A Voluntary Code of Practice for Supermarkets?

You might have read or heard about The Australian Food and Grocery Council A Voluntary Code of Practice for Supermarkets. So why the kerfuffle?

Well, it was instigated due to investigations by Australian Competition and Consumer Commission (ACCC) into the manipulative power of supermarkets and have stated that if proves ineffective then they will push for mandatory regulation.

“A Voluntary Code of Practice for Supermarkets? The Code seeks to regulate supply terms and practices between major retailers and grocery suppliers. The Code is intended to lead to greater transparency and certainty for grocery suppliers in relation to supply terms and to provide an improved dispute resolution process to resolve disputes.”

Is the term ‘voluntary code of practice’ as oxymoronic as baggy tights, post-Apocalyptic, or Microsoft English?

The short answer is: self-regulation has a spotted history and is dependent on many things including workplace culture.  Just think of media ethics and self-regulation in radio.  There are a number of fiasco’s that come to mind including Karl Sandilands’ gaffs, or about John Laws coming clean about what sponsorship means for his public pronouncements.

At the moment consumers and suppliers are being dictated to by the duopoly that is Coles and Woolworths.  At least half the fresh food is Australia is supplied by these supermarkets and they’ve have 80% of the grocery market.

For the consumer this means we pay higher prices than the UK for example where four large supermarkets have between them 65% of the grocery market.

For suppliers we hope some things might improve. To date the milk wars have damaged our dairy industry.

At the Country Valley Dairy

At the Country Valley Dairy

The most successful dairy farmers are those who supply  a niche market and are able to process their own milk.  Harvest Hub’s Country Valley is an example of this.

Strange though as there is already a Produce and Grocery Industry Code of Conduct and both supermarkets are on the committee but no change forthcoming on this committee. Why another code? Is it a PR stunt?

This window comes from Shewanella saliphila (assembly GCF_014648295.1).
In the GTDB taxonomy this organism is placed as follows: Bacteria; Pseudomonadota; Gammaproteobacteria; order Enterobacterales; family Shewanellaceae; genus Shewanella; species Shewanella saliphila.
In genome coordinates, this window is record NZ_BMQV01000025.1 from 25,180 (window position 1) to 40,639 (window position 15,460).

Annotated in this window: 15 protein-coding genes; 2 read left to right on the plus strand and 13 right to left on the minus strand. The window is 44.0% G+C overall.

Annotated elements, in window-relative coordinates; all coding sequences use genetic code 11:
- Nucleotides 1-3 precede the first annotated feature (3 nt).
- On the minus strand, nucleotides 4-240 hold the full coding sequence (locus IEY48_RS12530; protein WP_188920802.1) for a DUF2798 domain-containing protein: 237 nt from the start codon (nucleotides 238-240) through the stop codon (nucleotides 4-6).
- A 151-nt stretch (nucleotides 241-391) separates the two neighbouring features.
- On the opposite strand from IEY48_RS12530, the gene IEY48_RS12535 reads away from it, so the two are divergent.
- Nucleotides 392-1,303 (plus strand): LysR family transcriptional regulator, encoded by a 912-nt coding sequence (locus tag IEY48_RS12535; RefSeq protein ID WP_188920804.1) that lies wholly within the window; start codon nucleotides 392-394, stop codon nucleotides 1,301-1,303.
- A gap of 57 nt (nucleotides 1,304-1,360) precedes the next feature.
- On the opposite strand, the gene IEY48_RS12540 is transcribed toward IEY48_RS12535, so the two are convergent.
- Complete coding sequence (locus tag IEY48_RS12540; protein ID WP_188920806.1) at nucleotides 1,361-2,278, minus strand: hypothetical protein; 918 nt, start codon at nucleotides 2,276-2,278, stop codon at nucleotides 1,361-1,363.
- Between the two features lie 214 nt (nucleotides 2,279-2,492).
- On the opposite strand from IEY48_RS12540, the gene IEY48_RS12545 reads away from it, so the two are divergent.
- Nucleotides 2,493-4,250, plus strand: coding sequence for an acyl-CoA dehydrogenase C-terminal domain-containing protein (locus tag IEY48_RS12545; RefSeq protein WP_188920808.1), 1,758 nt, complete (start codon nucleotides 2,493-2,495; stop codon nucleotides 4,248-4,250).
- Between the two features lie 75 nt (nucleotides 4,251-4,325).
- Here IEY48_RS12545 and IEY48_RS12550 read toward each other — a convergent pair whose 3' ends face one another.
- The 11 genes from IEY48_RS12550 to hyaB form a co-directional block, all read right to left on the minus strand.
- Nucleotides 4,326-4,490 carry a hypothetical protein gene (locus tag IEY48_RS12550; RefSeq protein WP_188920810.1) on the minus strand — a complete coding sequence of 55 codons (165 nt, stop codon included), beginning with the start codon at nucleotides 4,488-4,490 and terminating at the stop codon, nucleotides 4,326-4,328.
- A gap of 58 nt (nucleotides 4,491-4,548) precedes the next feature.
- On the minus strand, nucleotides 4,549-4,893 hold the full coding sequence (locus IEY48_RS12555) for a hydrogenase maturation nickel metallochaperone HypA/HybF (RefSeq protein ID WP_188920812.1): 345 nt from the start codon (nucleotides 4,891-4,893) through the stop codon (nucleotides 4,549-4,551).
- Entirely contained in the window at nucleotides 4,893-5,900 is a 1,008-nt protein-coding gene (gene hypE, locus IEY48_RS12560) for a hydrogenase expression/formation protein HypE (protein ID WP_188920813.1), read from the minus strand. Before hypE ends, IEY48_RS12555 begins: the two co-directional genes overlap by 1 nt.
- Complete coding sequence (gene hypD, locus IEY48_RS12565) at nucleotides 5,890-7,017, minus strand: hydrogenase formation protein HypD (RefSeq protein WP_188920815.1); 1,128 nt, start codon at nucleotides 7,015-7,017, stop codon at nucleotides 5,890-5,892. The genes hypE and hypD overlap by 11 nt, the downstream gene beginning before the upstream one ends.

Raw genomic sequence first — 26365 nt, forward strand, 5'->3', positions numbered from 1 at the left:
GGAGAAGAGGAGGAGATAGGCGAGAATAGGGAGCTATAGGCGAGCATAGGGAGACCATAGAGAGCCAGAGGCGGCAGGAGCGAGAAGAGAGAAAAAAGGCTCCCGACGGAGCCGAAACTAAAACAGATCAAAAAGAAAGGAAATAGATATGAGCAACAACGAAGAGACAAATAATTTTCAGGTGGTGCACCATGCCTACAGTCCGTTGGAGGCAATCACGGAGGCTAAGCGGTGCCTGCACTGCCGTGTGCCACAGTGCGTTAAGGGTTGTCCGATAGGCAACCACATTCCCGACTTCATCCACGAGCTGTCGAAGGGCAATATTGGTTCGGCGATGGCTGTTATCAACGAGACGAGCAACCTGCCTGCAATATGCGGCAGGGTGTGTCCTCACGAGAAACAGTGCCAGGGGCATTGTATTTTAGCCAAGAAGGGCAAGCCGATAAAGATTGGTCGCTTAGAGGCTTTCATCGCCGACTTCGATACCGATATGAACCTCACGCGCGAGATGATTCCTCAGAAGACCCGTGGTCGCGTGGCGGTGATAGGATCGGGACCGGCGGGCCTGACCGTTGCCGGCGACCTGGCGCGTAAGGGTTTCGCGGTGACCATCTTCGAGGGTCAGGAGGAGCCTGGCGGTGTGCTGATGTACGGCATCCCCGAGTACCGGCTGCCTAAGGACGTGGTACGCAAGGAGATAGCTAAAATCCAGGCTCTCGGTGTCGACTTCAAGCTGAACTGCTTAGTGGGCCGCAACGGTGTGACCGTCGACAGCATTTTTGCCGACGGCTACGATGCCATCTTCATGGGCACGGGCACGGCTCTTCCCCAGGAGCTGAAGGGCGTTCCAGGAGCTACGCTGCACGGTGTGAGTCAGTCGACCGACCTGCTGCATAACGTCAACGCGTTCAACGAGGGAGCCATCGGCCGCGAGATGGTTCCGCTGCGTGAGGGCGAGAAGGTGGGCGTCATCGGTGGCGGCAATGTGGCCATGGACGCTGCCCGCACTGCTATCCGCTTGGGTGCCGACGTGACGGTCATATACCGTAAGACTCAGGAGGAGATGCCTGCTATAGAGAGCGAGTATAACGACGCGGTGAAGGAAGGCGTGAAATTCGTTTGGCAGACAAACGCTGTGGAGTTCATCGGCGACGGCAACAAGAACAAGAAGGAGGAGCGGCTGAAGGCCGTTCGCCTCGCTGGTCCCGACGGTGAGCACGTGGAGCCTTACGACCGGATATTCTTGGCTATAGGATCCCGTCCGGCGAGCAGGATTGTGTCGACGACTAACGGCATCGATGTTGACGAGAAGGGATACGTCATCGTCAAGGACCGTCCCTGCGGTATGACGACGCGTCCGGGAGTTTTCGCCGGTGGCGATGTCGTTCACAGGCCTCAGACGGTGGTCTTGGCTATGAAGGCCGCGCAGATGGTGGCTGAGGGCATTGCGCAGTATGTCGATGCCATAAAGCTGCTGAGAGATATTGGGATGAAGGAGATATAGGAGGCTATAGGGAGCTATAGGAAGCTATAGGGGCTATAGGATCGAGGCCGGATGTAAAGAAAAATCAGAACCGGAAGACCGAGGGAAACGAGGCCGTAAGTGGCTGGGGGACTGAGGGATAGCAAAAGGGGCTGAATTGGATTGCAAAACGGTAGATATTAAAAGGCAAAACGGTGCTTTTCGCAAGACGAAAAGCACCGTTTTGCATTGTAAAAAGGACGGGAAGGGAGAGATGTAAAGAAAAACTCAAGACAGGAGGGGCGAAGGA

As Matt Levey posted on Choice site “Hands up if you want cheap milk? Actually, let’s try rephrasing that – hands up if you want to rip off farmers?”

On a large scale the duopoly supermarkets have been able to issue ultimatums to suppliers and growers.  ABC news reported Simplot, the vegetable processing company, for example, has been put on notice by the supermarkets to match significantly reduced prices of China and New Zealand.

In more recent reporting Simplot is all in favor of a fairer system that might arise out of a voluntary code of practice. The Supermarkets can choose to or not to do anything with the code.

Like Nick Xenophon, the independent senator  the code is a good move but we’re worried, as many consumers, growers and suppliers are that it lacks bite.  There are no financial penalties for breaching the code.

The supermarket will voluntarily say that they will not change contracts midstream. How can you do that anyway? Why do they need a voluntary code of practice for that when we would have thought that it shouldn’t be happening anyway? And …not retrospectively change terms of the contract?

Were you also aware that the suppliers were charged for anything stolen from the shelves? An archaic presumption?

Simply removing some outrageous practices, we believe, does not make a Voluntary Code of practice reasonable.

Many believe the hype of what they see and hear on this Code of Practice but don’t question it? Or don’t fully understand the depth of the meaning of the Voluntary Code. The real issue and what is worrying is that it further reduces diversity and that is bad news. Suppliers are being turned into Home Brand suppliers and packers, losing their own branding and so it further seems to be replicating the Wall Mart effect.